Fundamental Facts

HARDINESS: Zones 3 to 9
PREFERRED SOIL TYPE: Average, well-drained
PREFERRED LIGHT: Sun to partial shade
ATTRIBUTES: True-blue flowers in early summer, golden fall foliage; for beds
SEASON OF INTEREST: Early summer and fall
FAVORITES: A. abernaemonfana for Zones 3 to 6; A. hubrectii, Zones 6 to 9
QUIRKS: Needs good soil drainage, little or no fertilizer
GOOD NEIGHBORS: Fall asters, butter daisy, butterfly weed, coreopsis, rudbeckia
WHERE IT GROWS BEST: Sun, well-drained soil
POTENTIAL PROBLEMS: Pest and disease problems are rare
RENEWING PLANTS: Lives many years; divide in early spring
SOURCE: Division, seeds
DIMENSIONS: 2-4 ft (0 6-1.2 m) high, 2-4 ft (0.6-1.2 m) wide

Bluestar in the Landscape

Like other plants with blue flowers, bluestar is always welcome in the garden because of its ability to flatter everything in its presence. Hardy and dependable, bluestar is a cinch to grow. A wildflower that thrives in meadows and on roadsides, bluestar is accustomed to neglect in the field, making it a care-free natural for any low-maintenance garden.

Bluestar's airy flower clusters are composed of dozens of tiny porcelain-blue stars that appear from spring to well into summer. This is a perennial that looks shrubby because of its narrow leaves, woody stems, and stocky posture. To make the blue flowers stand out to best effect, put blues tar in the company of other early-summer favorites, such as yellow coreopsis or pastel-hued columbine and foxglove. You can also use bluestar to create a cooling patch of blue that works as a garden accent in front of shrubs or evergreens.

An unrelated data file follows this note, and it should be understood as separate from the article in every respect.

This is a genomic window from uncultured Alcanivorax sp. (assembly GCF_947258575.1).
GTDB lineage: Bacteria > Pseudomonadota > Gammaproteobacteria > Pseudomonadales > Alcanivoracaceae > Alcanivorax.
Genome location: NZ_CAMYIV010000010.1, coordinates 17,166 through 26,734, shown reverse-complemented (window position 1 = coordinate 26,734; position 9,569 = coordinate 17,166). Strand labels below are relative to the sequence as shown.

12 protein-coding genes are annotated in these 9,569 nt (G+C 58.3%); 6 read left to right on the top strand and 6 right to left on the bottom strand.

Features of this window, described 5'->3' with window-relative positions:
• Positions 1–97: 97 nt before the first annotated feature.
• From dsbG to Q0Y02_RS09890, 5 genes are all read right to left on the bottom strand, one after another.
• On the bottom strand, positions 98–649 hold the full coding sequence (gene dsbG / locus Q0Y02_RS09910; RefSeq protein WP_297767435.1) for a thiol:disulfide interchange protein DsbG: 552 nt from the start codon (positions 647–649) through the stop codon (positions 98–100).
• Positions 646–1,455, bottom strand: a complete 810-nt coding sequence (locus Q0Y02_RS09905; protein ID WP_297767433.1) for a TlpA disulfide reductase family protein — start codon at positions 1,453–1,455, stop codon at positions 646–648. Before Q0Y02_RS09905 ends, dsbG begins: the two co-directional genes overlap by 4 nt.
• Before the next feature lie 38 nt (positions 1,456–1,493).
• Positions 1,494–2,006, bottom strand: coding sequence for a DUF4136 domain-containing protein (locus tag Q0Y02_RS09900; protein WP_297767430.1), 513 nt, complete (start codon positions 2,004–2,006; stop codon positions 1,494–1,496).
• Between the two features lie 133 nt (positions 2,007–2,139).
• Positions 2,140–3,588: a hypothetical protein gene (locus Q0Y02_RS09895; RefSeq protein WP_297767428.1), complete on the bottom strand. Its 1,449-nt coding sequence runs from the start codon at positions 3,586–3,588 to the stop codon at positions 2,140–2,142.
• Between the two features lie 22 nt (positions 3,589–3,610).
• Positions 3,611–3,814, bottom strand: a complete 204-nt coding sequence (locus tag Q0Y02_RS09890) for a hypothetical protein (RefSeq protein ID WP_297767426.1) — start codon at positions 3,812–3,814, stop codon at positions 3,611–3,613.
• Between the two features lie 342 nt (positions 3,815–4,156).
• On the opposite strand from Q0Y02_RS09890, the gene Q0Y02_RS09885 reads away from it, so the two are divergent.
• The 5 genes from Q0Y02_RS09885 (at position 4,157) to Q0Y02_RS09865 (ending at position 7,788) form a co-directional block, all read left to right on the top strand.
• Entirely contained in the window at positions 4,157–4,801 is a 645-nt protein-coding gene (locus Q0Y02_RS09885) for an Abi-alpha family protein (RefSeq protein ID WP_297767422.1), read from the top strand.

Autumn Surprise

Many early-season bloomers fade away when fall rolls around, but not bluestar. The elegant foliage turns golden yellow, creating a lovely accent late in the year. This part of bluestar's life cycle gives you a little extra mellow color to combine with fall-blooming asters, crysanthemums. butterfly weed, or rudbeckias, all of which stand at approximately the same height as bluestar and benefit from the background color.

Other Blues

In Zones 3 to 6 the name bluestar goes to Amsonia tabernaemontana, also known as willow amsonia, for its willowlike leaves. In warmer climates that name is applied to another species. Sometimes called Arkansas bluestar, A. hubrectii is a taller, wispier plant with almost needlelike foliage. Like its hardier cousin, Arkansas bluestar is easy to grow in any sunny, well-drained spot. Hardy through Zone 6, Arkansas bluestar reaches 3-4 ft (1-1.2 m) at maturity.The profuse flowers in late spring are pale periwinkle to steel blue, and the dazzling fall foliage is a glowing gold.

Planting Bluestar

This native wildflower luxuriates in moist but well-drained soil, but it can endure dry conditions later in the summer when drought is most likely to hit and the flowering period is behind it. Don't bother to lavish this tough perennial with rich compost or copious fertilizer, because too many nutrients can lead to soft, floppy growth and fewer flowers. Full sun is best in cool-summer climates, but partial or afternoon shade is preferred where summers are hot and dry.

If the plants become leggy in midsummer, trim them back by about one-third to enhance the appearance of the golden fall foliage. Pruned plants will rebound and fill out, although they won't flower again until the following year.

Bluestar is a modest spreader that is always willing to give up small divisions dug from the outer edges of the clump in early spring. When transplanting divisions, allow 2-3 ft (0.6—1 m) of space between new plants to allow enough room for them to spread as they mature.

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